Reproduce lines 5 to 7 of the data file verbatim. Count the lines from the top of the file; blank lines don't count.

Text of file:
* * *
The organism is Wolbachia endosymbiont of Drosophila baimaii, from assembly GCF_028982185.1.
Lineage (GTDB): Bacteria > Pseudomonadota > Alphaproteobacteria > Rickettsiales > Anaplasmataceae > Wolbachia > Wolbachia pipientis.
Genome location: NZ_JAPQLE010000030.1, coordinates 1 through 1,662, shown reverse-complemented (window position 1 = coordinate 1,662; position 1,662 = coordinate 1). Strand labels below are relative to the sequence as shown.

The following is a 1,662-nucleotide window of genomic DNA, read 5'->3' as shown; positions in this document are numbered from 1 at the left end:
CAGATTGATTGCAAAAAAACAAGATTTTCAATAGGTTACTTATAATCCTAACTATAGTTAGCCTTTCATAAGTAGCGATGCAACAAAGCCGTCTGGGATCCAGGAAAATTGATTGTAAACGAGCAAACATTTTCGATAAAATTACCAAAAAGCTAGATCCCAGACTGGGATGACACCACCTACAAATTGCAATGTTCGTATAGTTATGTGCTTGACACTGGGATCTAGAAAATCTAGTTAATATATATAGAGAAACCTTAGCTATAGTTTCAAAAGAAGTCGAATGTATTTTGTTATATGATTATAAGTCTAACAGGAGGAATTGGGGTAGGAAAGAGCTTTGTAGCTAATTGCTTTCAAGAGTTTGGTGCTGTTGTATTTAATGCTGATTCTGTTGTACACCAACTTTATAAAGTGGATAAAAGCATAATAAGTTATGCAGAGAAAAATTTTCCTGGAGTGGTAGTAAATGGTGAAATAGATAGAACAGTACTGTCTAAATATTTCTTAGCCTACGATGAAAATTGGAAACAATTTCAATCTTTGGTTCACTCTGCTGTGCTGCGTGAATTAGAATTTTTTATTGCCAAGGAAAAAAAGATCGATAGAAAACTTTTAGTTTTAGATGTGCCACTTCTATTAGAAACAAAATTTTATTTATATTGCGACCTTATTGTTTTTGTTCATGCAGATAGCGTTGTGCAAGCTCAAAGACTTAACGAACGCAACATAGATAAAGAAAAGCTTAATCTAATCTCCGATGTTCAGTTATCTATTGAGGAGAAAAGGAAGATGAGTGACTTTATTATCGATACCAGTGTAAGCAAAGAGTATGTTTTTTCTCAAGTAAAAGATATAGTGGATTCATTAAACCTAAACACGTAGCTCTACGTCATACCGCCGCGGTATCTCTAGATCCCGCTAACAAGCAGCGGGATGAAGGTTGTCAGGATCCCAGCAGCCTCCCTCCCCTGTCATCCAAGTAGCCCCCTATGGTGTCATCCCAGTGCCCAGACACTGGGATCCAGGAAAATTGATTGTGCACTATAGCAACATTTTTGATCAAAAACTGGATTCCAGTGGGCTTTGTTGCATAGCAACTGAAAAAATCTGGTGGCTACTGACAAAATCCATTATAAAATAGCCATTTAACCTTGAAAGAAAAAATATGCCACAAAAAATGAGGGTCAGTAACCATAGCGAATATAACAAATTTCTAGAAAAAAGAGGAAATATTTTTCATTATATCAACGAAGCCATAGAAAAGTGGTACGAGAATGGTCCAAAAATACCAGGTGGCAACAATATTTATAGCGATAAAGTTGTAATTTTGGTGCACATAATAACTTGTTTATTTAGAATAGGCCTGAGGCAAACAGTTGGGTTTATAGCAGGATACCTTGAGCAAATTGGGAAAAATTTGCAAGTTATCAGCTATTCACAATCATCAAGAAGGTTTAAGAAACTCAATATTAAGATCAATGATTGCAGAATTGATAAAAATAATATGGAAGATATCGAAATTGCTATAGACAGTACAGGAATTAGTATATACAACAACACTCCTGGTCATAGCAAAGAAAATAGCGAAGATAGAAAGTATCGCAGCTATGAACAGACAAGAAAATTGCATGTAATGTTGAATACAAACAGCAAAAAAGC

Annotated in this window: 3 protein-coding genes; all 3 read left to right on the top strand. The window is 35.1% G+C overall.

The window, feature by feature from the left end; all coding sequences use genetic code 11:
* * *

CAGATTGATTGCAAAAAAACAAGATTTTCAATAGGTTACTTATAATCCTAACTATAGTTAGCCTTTCATAAGTAGCGATGCAACAAAGCCGTCTGGGATCCAGGAAAATTGATTGTAAACGAGCAAACATTTTCGATAAAATTACCAAAAAGCTAGATCCCAGACTGGGATGACACCACCTACAAATTGCAATGTTCGTATAGTTATGTGCTTGACACTGGGATCTAGAAAATCTAGTTAATATATATAGAGAAACCTTAGCTATAGTTTCAAAAGAAGTCGAATGTATTTTGTTATATGATTATAAGTCTAACAGGAGGAATTGGGGTAGGAAAGAGCTTTGTAGCTAATTGCTTTCAAGAGTTTGGTGCTGTTGTATTTAATGCTGATTCTGTTGTACACCAACTTTATAAAGTGGATAAAAGCATAATAAGTTATGCAGAGAAAAATTTTCCTGGAGTGGTAGTAAATGGTGAAATAGATAGAACAGTACTGTCTAAATATTTCTTAGCCTACGATGAAAATTGGAAACAATTTCAATCTTTGGTTCACTCTGCTGTGCTGCGTGAATTAGAATTTTTTATTGCCAAGGAAAAAAAGATCGATAGAAAACTTTTAGTTTTAGATGTGCCACTTCTATTAGAAACAAAATTTTATTTATATTGCGACCTTATTGTTTTTGTTCATGCAGATAGCGTTGTGCAAGCTCAAAGACTTAACGAACGCAACATAGATAAAGAAAAGCTTAATCTAATCTCCGATGTTCAGTTATCTATTGAGGAGAAAAGGAAGATGAGTGACTTTATTATCGATACCAGTGTAAGCAAAGAGTATGTTTTTTCTCAAGTAAAAGATATAGTGGATTCATTAAACCTAAACACGTAGCTCTACGTCATACCGCCGCGGTATCTCTAGATCCCGCTAACAAGCAGCGGGATGAAGGTTGTCAGGATCCCAGCAGCCTCCCTCCCCTGTCATCCAAGTAGCCCCCTATGGTGTCATCCCAGTGCCCAGACACTGGGATCCAGGAAAATTGATTGTGCACTATAGCAACATTTTTGATCAAAAACTGGATTCCAGTGGGCTTTGTTGCATAGCAACTGAAAAAATCTGGTGGCTACTGACAAAATCCATTATAAAATAGCCATTTAACCTTGAAAGAAAAAATATGCCACAAAAAATGAGGGTCAGTAACCATAGCGAATATAACAAATTTCTAGAAAAAAGAGGAAATATTTTTCATTATATCAACGAAGCCATAGAAAAGTGGTACGAGAATGGTCCAAAAATACCAGGTGGCAACAATATTTATAGCGATAAAGTTGTAATTTTGGTGCACATAATAACTTGTTTATTTAGAATAGGCCTGAGGCAAACAGTTGGGTTTATAGCAGGATACCTTGAGCAAATTGGGAAAAATTTGCAAGTTATCAGCTATTCACAATCATCAAGAAGGTTTAAGAAACTCAATATTAAGATCAATGATTGCAGAATTGATAAAAATAATATGGAAGATATCGAAATTGCTATAGACAGTACAGGAATTAGTATATACAACAACACTCCTGGTCATAGCAAAGAAAATAGCGAAGATAGAAAGTATCGCAGCTATGAACAGACAAGAAAATTGCATGTAATGTTGAATACAAACAGCAAAAAAGC

Annotated in this window: 3 protein-coding genes; all 3 read left to right on the top strand. The window is 35.1% G+C overall.

The window, feature by feature from the left end; all coding sequences use genetic code 11: